Good Dorm Hunting

Good Dorm Hunting

Back in August, I discussed tips for dorm shopping. At the time, I had no idea what it would be like to live in a dorm or what I actually needed. I’ve been living on campus since September, and I can now say that I am slightly more experienced.

It’s difficult to know what to expect when dorming and living on campus because every scenario is completely unique, however there are some general rules and tips that can make living on campus easier and potentially make your experience better.

The biggest concern for a good majority of dorming students is the roommate situation. If you didn’t know someone prior, it can become stressful to either pick a roommate or leave it up to chance and go with random roommate selection that most colleges have. While I know some people that have had good experiences with the random selection, I know more people who have had good experiences with roommates that they picked themselves. However, the entire process of potentially meeting people online to room with is stressful in itself.

It’s like a shiver of sharks. Everybody’s on the hunt for potential roommates, and you could be messaging over 20 different people all asking the same questions: “What’s your major?” “What do you like to do for fun?”

While these questions are great, what you should really be looking for are people who have the same lifestyle as you. People who go to bed around the same time, what their morning and night habits are like, how clean they are, etc. It can be uncomfortable to ask someone these things, especially if you’re just messaging over Instagram, but to ensure that you and your roommate gel well in a living environment, they provide answers that will help you both in the longterm.

Many people look for roommates they could see themselves being friends with, and while that strategy works for some people, I personally have friends that I wouldn’t want to live with. Having a roommate goes beyond friendship. Roommates share a private space, they may be there when you want alone time, and there’s things that they may see or experience with you that your friends will notl. So while having a roommate you’re friends with is great, the most important factor is that your living styles work well together. If not, there’s a chance that friendship will turn into chaos.

My second tip has to do with the type of dorm, or rather what the residence building has to offer. Every school is different, so residence halls vary by school. At my university, two of our three freshman residence halls have dining halls and communal kitchens within them. My building, unfortunately, has neither, so maybe this tip comes from a place of yearning, but I think it is still important to consider! If there are residence halls that have at least one communal kitchen, and you can place building preferences (I cannot), then I would absolutely recommend doing that. Everybody gets sick of dining hall food eventually, and sometimes they don’t have exactly what you’re craving. Having the opportunity to cook your own food in an oven is something you may not think of as a necessity once you get to college, but depending on how bad your dining hall is, it may become one very quickly.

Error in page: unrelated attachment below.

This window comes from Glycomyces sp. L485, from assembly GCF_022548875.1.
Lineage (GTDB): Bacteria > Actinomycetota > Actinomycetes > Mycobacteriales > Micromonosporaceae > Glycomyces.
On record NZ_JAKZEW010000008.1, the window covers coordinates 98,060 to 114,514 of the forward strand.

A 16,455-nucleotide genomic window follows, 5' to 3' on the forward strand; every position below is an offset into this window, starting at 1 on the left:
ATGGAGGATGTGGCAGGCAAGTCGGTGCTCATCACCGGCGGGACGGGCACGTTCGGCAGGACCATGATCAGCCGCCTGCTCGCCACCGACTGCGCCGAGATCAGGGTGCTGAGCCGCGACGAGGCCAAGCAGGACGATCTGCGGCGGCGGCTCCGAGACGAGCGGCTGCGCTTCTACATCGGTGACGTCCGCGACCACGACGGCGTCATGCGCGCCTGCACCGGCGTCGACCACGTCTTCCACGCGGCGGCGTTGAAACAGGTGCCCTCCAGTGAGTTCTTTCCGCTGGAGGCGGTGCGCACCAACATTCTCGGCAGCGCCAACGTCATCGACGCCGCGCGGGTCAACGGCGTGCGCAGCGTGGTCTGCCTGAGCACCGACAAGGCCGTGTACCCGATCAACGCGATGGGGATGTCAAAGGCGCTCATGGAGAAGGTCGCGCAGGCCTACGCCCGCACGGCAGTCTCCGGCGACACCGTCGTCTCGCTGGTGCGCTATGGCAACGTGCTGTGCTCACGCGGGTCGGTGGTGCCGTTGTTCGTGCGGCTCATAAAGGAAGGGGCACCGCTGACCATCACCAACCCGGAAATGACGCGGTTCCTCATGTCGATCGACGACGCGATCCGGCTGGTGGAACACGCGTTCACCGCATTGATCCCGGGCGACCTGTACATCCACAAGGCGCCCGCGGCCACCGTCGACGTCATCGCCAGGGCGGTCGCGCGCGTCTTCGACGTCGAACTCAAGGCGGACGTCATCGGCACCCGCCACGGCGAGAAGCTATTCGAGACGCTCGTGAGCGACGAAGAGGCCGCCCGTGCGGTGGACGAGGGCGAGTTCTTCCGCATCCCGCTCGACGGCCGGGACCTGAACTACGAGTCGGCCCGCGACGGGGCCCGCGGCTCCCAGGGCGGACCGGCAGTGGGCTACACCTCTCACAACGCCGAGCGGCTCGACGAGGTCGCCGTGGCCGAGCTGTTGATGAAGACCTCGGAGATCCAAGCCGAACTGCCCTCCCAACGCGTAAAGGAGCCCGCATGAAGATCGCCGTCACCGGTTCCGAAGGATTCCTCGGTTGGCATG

On the topic of communal spaces, let’s talk bathrooms. I personally do not have any experience with a communal bathroom, so my recommendation will always be to try to pick a building where you have a semi-private bathroom. In my scenario, I share a bathroom with my roommate and the two girls that live next to us. We each have connecting doors to the bathroom, and inside we have a shower, two sinks, toilet, and an installed shelving unit. We are required to provide our own cleaning supplies and take care of the bathroom on our own, so if you don’t like cleaning maybe a communal bathroom is the best option for you.

For me, I hated cleaning before going to college, but ever since living on my own, I’ve grown to really enjoy it. When it comes time for me to clean the bathroom, it is therapeutic, and in its own way, fun! Overall, it’s nice to only share a bathroom with three other people because it becomes a more private experience, we can have as much privacy as we want, and the bathroom itself is so accessible and close to us.

These are some basic and fundamental things to keep in mind as you’re searching for a roommate and applying for housing. Like I said earlier, everybody’s dorming experience is different and unique, and I’ve heard some great stories and some pretty bad stories, but it is what you make of it! If you don’t like your roommate- no worries, there’s always room switching forms available at schools. If you don’t end up in a building with access to a kitchen- not a problem! I ended up like that and I’ve done just fine with a mini fridge, an even tinier freezer, and a microwave. There are always ways to make any bad situation better, but if you’re worried about those before they happen, especially during the application process and the process of finding a roommate, maybe keep some of these tips in mind!

2024 © The Smithfield Times

Privacy Policy   |   Website Designed by JPG Designs